Eastern Mediterranean Health Journal | Past issues | Volume 19, 2013 | Volume 19, issue 4 | A case of vocal tic: an unusual presentation of neurobrucellosis

A case of vocal tic: an unusual presentation of neurobrucellosis


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G.I. Bayhan,1 G. Tanır,1 U. Ertan 2 and S. Bodur 3

1Department of Paediatric Infectious Diseases; 2Department of Paediatrics; 3Department of Child and Adolescent Psychiatry, Dr Sami Ulus Maternity and Children’s Health and Diseases Training and Research Centre, Ankara, Turkey (Correspondence to G.I. Bayhan: This e-mail address is being protected from spambots. You need JavaScript enabled to view it ).
Received: 08/09/11; accepted: 12/12/11
EMHJ, 2013, 19(4):393-395 


Brucellosis is the most widespread zoonosis in the world. The disease is endemic in countries bordering the Mediterranean [1–3]. It is a multisystem disease that may present with a broad spectrum of clinical manifestations and complications. Neurologic manifestations of brucellosis are rare, occurring in 3%–5% of patients with systemic brucellosis [4]. Nervous system manifestations are very heterogeneous, and include clinical syndromes like meningitis, encephalitis, myelitis, radiculitis and the involvement of cranial or peripheral nerves [2,5].

In this report we describe a case which presented with unexplained chronic cough, refusal to eat and constipation. The observation of “dry cough with a bark-like vocalizations” and psychiatric consultation established the diagnosis of tic disorder. After the diagnosis and treatment of neurobrucellosis as an underlying condition, vocal tic of the patient completely resolved.

Case report

A 11-year-old boy presented with a 3-month history of cough, nervousness, generalized arthralgia and headache. He had lost his appetite and been refusing any food intake for 1 month. He had been suffering from constipation and he had defecated only 1 time since the previous month. He had lost an estimated 4 kg weight.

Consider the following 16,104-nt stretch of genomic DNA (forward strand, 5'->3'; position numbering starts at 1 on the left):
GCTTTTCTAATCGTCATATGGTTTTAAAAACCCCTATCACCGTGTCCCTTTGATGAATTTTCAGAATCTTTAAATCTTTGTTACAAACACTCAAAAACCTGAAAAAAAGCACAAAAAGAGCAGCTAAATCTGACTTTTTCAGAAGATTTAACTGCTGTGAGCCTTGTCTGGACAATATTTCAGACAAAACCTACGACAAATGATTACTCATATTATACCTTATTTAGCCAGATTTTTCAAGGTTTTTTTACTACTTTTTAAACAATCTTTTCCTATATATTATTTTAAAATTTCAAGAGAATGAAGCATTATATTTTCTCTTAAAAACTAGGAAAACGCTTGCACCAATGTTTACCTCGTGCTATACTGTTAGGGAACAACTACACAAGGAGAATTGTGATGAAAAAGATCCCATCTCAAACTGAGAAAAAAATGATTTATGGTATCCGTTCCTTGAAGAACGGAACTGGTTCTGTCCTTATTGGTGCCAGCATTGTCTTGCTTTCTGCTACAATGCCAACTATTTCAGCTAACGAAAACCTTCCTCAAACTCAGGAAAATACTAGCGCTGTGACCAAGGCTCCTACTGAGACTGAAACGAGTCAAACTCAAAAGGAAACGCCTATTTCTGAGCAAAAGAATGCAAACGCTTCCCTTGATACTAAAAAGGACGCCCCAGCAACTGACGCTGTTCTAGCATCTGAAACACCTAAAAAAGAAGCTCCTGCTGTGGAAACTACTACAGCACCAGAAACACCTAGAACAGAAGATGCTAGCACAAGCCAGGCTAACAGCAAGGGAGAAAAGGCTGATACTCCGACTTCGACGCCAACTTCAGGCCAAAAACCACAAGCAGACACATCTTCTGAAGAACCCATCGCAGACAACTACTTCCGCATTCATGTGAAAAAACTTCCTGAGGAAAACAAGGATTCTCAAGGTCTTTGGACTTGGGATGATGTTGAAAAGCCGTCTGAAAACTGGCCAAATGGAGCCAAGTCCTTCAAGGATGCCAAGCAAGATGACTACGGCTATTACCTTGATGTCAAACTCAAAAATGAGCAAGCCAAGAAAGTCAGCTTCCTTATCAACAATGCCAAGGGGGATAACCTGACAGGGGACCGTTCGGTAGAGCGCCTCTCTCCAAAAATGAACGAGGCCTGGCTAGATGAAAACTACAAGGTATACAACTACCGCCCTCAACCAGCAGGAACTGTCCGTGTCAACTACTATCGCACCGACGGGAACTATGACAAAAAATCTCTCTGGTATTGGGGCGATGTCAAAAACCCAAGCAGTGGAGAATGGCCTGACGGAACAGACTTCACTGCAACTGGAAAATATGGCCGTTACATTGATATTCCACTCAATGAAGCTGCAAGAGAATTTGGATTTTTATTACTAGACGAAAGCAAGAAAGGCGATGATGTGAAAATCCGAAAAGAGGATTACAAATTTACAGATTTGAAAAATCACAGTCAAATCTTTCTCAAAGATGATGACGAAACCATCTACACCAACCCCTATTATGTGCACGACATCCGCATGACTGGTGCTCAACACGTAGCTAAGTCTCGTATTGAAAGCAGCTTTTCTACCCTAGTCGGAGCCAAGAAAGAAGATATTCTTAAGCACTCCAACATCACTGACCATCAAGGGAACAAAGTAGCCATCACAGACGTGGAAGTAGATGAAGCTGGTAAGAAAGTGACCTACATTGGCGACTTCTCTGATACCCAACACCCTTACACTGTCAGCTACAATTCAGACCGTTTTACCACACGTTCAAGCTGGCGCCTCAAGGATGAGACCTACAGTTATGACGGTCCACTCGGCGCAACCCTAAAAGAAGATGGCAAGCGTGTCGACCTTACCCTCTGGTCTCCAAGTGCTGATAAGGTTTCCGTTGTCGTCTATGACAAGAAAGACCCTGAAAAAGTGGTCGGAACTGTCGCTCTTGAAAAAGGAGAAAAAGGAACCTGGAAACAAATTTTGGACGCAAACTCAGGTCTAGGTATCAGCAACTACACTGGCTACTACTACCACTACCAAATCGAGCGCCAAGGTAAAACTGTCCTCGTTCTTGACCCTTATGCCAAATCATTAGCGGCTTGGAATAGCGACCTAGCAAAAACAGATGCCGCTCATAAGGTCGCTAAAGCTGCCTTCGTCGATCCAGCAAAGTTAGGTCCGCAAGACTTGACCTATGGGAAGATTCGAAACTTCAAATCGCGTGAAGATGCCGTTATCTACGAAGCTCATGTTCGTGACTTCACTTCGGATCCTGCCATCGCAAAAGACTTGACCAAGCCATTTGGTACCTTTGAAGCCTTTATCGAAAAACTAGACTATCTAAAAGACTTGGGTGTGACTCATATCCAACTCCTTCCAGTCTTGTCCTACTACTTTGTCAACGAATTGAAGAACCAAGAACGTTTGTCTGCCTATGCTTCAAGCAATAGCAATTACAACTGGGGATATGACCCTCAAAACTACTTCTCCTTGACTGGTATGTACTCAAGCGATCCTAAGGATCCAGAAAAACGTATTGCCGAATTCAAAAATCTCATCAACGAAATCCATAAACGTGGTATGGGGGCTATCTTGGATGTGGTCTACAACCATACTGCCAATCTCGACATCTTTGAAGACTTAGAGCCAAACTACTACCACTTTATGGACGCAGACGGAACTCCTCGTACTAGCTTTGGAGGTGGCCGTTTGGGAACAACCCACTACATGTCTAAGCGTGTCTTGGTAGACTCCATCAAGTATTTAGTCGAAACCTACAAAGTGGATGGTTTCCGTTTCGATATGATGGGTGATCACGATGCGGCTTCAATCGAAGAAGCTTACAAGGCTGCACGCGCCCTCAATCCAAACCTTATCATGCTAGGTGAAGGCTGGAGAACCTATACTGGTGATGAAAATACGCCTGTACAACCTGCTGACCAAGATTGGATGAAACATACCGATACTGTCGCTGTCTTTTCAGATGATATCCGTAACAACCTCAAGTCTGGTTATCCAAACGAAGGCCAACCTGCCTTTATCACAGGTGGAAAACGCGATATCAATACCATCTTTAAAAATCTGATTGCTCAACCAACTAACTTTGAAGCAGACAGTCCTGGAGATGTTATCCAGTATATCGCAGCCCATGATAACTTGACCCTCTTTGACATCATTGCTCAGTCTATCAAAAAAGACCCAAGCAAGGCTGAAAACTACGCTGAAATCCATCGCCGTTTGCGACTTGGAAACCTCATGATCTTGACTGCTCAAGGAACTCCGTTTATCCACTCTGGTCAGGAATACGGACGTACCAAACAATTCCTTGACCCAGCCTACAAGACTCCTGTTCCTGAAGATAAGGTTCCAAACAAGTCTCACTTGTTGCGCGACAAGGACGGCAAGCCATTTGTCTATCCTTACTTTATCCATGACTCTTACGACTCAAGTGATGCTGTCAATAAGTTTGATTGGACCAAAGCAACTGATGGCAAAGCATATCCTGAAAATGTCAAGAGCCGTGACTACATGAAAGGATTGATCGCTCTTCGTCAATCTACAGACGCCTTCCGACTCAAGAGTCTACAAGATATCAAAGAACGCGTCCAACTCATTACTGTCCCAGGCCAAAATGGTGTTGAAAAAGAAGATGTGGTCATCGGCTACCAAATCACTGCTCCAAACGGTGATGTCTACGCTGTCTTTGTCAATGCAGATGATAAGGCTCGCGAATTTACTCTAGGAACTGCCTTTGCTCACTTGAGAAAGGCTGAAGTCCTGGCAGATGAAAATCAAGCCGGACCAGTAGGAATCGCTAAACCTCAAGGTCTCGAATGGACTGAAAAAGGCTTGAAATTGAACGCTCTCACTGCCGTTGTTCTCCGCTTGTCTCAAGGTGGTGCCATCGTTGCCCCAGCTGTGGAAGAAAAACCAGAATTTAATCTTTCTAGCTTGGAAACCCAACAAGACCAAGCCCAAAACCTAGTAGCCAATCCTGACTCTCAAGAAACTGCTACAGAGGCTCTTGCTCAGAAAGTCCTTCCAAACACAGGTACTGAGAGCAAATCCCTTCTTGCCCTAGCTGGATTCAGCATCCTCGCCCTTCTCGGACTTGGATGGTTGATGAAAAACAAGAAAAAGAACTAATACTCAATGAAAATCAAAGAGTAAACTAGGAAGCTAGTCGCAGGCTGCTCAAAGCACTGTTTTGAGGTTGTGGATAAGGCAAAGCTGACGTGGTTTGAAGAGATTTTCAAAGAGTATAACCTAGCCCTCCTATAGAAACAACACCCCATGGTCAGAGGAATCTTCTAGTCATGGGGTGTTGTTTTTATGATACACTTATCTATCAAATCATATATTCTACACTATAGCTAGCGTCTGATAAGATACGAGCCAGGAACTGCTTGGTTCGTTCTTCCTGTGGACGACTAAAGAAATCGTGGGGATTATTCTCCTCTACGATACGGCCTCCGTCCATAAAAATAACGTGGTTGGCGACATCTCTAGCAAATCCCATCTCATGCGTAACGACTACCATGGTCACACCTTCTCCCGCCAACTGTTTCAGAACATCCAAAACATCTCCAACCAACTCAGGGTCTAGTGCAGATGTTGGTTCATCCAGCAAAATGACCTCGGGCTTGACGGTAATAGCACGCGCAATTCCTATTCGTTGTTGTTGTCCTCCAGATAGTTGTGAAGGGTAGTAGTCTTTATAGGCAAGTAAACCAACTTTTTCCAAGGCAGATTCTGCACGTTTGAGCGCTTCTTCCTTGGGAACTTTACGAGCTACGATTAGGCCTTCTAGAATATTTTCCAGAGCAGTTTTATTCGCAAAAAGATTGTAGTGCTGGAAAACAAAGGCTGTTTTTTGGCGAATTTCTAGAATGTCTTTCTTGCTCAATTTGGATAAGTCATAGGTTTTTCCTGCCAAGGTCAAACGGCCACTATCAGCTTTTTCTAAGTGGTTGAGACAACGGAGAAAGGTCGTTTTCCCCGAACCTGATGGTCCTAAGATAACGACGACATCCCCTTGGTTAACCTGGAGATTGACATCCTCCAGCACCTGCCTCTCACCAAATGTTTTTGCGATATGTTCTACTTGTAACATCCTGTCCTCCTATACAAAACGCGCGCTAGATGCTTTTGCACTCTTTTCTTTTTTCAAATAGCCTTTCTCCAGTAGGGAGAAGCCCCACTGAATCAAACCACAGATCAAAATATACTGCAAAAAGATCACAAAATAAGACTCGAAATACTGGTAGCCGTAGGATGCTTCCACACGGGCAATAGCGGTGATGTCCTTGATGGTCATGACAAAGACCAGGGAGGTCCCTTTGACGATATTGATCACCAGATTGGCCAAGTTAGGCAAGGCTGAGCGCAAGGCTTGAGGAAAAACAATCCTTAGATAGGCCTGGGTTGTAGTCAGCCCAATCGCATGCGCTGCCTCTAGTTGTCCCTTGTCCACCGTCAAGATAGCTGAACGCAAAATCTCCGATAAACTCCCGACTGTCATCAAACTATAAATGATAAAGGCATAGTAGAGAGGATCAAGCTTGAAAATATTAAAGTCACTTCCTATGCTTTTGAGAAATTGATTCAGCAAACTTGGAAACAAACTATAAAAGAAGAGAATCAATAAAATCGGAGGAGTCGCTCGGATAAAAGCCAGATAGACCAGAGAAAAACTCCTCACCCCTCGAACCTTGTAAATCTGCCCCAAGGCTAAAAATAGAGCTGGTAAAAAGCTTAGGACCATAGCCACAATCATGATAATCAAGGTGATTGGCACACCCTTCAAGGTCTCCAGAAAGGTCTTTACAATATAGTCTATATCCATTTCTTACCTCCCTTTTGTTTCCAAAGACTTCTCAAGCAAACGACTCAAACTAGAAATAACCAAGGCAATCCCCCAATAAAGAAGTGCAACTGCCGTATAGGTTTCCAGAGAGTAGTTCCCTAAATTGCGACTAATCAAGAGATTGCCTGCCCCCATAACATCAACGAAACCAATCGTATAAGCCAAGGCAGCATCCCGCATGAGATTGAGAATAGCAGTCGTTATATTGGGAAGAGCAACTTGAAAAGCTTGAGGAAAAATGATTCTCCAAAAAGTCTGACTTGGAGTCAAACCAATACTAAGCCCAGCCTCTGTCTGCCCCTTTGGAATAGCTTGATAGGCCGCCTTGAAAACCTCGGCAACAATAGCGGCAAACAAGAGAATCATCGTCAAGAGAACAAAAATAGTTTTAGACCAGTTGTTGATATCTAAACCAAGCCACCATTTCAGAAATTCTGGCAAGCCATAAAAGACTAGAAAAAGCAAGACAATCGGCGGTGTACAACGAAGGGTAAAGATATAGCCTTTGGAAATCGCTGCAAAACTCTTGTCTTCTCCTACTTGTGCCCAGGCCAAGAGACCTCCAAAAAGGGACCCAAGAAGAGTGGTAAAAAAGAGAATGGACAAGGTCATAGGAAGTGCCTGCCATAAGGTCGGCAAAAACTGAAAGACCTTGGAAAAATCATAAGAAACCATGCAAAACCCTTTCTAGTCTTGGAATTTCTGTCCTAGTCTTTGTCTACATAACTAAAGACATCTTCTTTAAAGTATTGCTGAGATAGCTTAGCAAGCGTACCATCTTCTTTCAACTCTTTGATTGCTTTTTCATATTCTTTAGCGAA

On admission, physical examination of the patient was completely normal, including neurological signs. Dry cough with bark-like vocalizations was observed during hospitalization. These vocalizations were unrelenting and were precipitated by the presence of people in his room. It was also observed that the patient could not eat anything, for this reason a feeding tube was employed.

Initial laboratory studies showed a white blood cell count of 3600/mm3 with 44% neutrophils, 46% lymphocytes; haemoglobin 15.2 g/dL; haematocrit 43.6% and platelets 261 000/mm3. The erythrocyte sedimentation rate was 4 mm/h and C-reactive protein 1.89 mg/L (normal < 2.9 mg/L). Biochemical investigations were normal except for a high total protein level of (8.5 g/dL (normal range 6–8 g/dL), albumin 4.6 g/dL normal range 3.1–4.8 g/dL).

Investigations were performed to explore the chronic cough, anorexia, vomiting and constipation. Chest X-ray was normal. Tuberculin skin test was negative. Mycoplasma pneumoniae IgM and IgG were negative by enzyme immunoassay. Vocal cord laryngoscopy was performed under general anaesthesia and revealed no oedema, swelling or inflammation of the vocal cords. Airway anatomy and vocal cord motion was normal. Ultrasonographic examination of the abdomen showed a mesenteric lymphadenopathy with

nonpathological dimension. The child was given a barium swallow examination for refusal to eat and vomiting. The findings were suggestive of partial web in the duodenum. For this reason gastrointestinal endoscopy was performed. There were no stricture, oesophagitis, gastro-oesophageal reflux and gastric ulcer. Colonoscopy was performed to rule out organic reasons of constipation. There were no stenoses, ulcerations, intestinal obstruction, malignancies, inflammatory bowel disease, or diverticular disease.